Brussels Griffon

Canis lupus

Last updated: August 1, 2021
Verified by: AZ Animals Staff

The Brussels Griffon prefers to live with another dog so they have a companion to play with.

Brussels Griffon Scientific Classification

Scientific Name
Canis lupus

Brussels Griffon Conservation Status

Brussels Griffon Locations

Brussels Griffon Locations

Brussels Griffon Facts

Fun Fact
The Brussels Griffon prefers to live with another dog so they have a companion to play with.
Friendly, cheerful, curious, charming and affectionate.
Average Litter Size
1-3 puppies

Brussels Griffon Physical Characteristics

  • Brown
  • Red
  • Blue
  • Black
  • Tan
  • Beige
Skin Type
12-15 years
7-12 pounds
7-8 inches

Brussels Griffon Images

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The Brussels Griffon is a mix of multiple breeds, including the Pug, English Toy Spaniel, and Affenpinscher. They were adored by nobility and the working class alike, though an official standard for its appearance was not set until 1883.

Originally developed as a mixed breed centuries ago, the Brussels Griffon has been a beloved animal since it started breeding. In recent years, the breed has gotten a little less common, driving up the breeders’ prices, especially for a puppy. Though they are sometimes found in a rescue shelter, genetics play a role in their health issues and disposition.

This toy dog is quite affectionate and loving, endearing anyone with their bossy personality in such a small size.

3 pros and cons of owning a Brussels Griffon

Being realistic about any new pet in the family is important. Consider these pros and cons before adopting a Brussels Griffon of your own.

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Pros! Cons!
Long lifespan: The Brussels Griffon has an expected lifespan of 12-15 years, which is much longer than many other breeds. Very vocal: While some people don’t mind the volume that their pup can reach, the constant alerts whenever a stranger passes may be a little much.
Small size: Due to the limitations of apartment and house renters, the Brussels Griffon size is ideal for individuals that much adhere to size limits in their contracts. Prone to many health issues: Though the human-like face is appealing to many, their protruding eyes and short nose put them at risk for many injuries and illnesses.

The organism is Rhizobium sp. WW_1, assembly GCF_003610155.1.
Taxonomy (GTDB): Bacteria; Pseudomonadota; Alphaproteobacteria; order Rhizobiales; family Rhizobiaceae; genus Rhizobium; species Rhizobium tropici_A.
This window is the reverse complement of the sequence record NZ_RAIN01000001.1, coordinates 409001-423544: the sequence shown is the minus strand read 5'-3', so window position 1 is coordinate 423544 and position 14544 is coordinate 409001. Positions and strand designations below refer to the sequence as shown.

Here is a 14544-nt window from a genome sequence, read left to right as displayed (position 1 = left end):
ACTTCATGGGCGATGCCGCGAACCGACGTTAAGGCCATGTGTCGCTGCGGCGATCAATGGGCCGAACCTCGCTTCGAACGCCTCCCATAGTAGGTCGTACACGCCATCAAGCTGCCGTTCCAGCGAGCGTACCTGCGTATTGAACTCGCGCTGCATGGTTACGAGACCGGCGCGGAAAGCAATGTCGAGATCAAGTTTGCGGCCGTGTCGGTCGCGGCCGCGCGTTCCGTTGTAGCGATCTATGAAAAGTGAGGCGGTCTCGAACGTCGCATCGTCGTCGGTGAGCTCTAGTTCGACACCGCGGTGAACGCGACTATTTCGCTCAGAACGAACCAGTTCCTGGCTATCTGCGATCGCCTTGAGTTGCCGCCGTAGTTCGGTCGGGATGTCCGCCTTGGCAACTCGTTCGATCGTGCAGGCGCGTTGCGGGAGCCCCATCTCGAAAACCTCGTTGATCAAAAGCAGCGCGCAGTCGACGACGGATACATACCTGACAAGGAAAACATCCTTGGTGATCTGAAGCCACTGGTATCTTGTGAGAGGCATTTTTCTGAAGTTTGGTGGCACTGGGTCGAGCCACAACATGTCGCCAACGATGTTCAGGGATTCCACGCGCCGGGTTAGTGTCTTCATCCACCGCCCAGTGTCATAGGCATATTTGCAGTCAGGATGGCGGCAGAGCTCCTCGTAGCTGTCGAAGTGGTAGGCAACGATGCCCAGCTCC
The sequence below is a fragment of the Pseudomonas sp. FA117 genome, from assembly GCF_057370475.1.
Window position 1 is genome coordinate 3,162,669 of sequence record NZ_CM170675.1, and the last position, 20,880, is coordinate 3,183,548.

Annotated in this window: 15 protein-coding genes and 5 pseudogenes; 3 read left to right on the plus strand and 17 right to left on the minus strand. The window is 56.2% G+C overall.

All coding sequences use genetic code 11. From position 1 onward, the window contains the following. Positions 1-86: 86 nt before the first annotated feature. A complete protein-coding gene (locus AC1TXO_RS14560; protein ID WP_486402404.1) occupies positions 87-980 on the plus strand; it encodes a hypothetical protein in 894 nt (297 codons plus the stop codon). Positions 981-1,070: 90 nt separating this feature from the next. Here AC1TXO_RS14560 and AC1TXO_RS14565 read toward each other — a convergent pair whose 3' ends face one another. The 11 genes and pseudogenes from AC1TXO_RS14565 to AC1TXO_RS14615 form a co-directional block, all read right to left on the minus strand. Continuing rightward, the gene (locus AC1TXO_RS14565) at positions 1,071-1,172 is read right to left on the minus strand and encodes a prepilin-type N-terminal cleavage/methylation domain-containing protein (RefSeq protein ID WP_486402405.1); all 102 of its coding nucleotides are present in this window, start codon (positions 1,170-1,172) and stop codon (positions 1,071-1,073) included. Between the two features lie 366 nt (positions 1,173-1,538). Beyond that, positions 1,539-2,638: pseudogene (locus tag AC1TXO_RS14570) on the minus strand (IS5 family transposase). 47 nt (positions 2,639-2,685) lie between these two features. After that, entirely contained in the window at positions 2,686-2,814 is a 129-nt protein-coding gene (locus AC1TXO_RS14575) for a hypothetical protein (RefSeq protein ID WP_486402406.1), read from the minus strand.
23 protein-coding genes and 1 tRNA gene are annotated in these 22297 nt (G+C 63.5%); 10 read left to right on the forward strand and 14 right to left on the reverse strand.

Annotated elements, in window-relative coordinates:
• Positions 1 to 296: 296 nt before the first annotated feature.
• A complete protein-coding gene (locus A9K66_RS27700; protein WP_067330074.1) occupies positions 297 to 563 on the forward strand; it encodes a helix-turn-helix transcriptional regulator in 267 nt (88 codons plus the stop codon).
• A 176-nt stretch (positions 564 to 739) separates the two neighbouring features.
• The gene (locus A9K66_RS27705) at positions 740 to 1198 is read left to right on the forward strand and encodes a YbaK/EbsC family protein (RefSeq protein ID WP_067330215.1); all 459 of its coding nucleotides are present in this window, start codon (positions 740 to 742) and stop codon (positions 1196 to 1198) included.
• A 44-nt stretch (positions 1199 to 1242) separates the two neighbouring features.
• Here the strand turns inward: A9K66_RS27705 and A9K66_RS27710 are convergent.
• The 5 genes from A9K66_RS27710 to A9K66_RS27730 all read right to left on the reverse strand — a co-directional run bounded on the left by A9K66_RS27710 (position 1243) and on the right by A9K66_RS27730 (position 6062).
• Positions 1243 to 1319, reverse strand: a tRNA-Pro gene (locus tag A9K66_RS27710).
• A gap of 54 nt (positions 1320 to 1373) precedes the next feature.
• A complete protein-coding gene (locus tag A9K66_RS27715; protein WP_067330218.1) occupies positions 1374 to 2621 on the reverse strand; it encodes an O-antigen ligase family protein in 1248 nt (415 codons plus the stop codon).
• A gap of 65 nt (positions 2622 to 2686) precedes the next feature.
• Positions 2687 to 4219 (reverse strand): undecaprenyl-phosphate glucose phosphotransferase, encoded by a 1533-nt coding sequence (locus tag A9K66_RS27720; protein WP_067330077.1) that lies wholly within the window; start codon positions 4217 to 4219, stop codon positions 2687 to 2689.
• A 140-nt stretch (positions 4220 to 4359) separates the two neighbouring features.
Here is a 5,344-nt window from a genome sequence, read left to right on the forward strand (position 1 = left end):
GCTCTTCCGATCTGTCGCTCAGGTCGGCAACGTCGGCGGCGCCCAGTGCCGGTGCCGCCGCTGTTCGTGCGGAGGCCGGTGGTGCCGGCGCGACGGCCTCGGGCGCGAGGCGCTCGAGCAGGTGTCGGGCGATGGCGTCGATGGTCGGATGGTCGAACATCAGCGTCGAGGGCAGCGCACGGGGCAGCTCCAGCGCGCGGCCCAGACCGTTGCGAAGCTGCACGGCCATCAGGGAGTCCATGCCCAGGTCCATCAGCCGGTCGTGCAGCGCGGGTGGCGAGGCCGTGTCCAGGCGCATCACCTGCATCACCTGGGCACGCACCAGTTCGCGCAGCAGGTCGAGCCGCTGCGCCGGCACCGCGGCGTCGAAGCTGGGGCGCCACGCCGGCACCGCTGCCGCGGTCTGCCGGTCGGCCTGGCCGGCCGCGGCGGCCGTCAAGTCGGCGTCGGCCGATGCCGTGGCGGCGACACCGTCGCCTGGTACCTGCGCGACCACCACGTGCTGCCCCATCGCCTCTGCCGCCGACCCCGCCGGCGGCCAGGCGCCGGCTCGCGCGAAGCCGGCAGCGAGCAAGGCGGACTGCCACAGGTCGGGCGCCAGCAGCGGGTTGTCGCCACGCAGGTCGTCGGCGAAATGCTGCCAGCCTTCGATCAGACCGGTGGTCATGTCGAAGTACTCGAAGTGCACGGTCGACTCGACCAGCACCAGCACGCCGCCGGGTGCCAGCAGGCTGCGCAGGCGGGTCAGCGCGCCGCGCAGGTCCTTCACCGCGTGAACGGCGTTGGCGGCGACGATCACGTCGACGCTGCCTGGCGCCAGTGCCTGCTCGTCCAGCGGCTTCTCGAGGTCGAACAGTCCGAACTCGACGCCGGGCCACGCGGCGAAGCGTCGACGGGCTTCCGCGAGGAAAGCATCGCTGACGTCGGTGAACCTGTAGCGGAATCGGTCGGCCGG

Loving: Perhaps the most appealing reason to adopt a Brussels Griffon is their adoration since they love to be close to their owner. Prone to biting: The sensitive nature of this dog can lead them to become fearful if handled incorrectly, leading them to bite in fear.
Brussels Griffon
Brussels Griffon love exercise but don’t require a ton of space, making them ideal dogs for apartments or small homes.

Brussels Griffon Size and Weight

The Brussels Griffon is a rather petite dog, which is part of the appeal for owners in apartments or smaller homes. There are no discernable differences between the size of females and males, both ranging from 7-8 inches tall as adults. In fact, they only weigh about 7-12 lbs. when they are fully grown, though some may reach 20 lbs. as the result of the mix of their much larger ancestors.

As a puppy, the Brussels Griffon only weighs a few ounces.

Height (Male): 7-8″
Height (Female): 7-8″
Weight (male): 7-12 pounds
Weight (female): 7-12 pounds

Brussels Griffon Common Health Issues

Most of the health issues that Brussels Griffons tend to deal with are due to their flat face and their short noses, making the concerns common among other breeds with the same traits. Respiratory issues can occur if the airway is obstructed, but their nose can also lead to eye damage. Some of the eye conditions include glaucoma, cataracts, and progressive retinal atrophy.

Their small bone structure is prone to syringomyelia, which causes the spinal cord to collect fluid-filled cavities. They may also experience patellar luxation, hip dysplasia, and thyroid problems.

Since the Brussels Griffon is not meant to be kept outside, they are more prone to heatstroke than larger breeds. Plus, their short hair prevents them from being in weather that is too cold. Keeping them inside is the easiest way to prevent illnesses from environmental factors.

Overall, the most common health issues that you may face with your dog include:

  • Respiratory issues
  • Eye damage (like glaucoma and cataracts)
  • Syringomyelia
  • Patellar luxation
  • Hip dysplasia
  • Thyroid disorders
  • Heatstroke

Brussels Griffon Temperament

Anyone lucky enough to adopt one of these pint-sized pups will have a loyal and sensitive companion with them. Their naturally affectionate personality makes them incredibly appealing, though that affection may seem a bit dependent. They like to be as physically close to their owner as possible, which means that separation anxiety is in full swing. If it is possible to bring them where you go, you should – they will not be happy at home.

Their overall temperament can range broadly, from incredibly outgoing to cautiously shy. However, they are consistently bossy around the home if they are allowed to run the show. If they feel ignored at any point, they may start behaving badly for attention. However, most of their personality has to do with several factors, like how socialized they are, their training, and the genetics that made them. Remember to be patient as you raise this pup to be a well-balanced pet.

Since the Brussels Griffon is more sensitive than most breeds, they pay clear attention to their surroundings. If they become fearful, their behavior may become prematurely aggressive, biting out of the fear that someone will handle them roughly. With gentle care, it is easy to avoid this issue entirely.

How to Take Care of Brussels Griffon

As adorable as the Brussels Griffon can be, it needs to have a certain degree of care to remain healthy and happy. Here are a few tips to properly care for this pet when you bring him (or her) home.

Health and Entertainment for your Brussels Griffon

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Brussels Griffon Food and Diet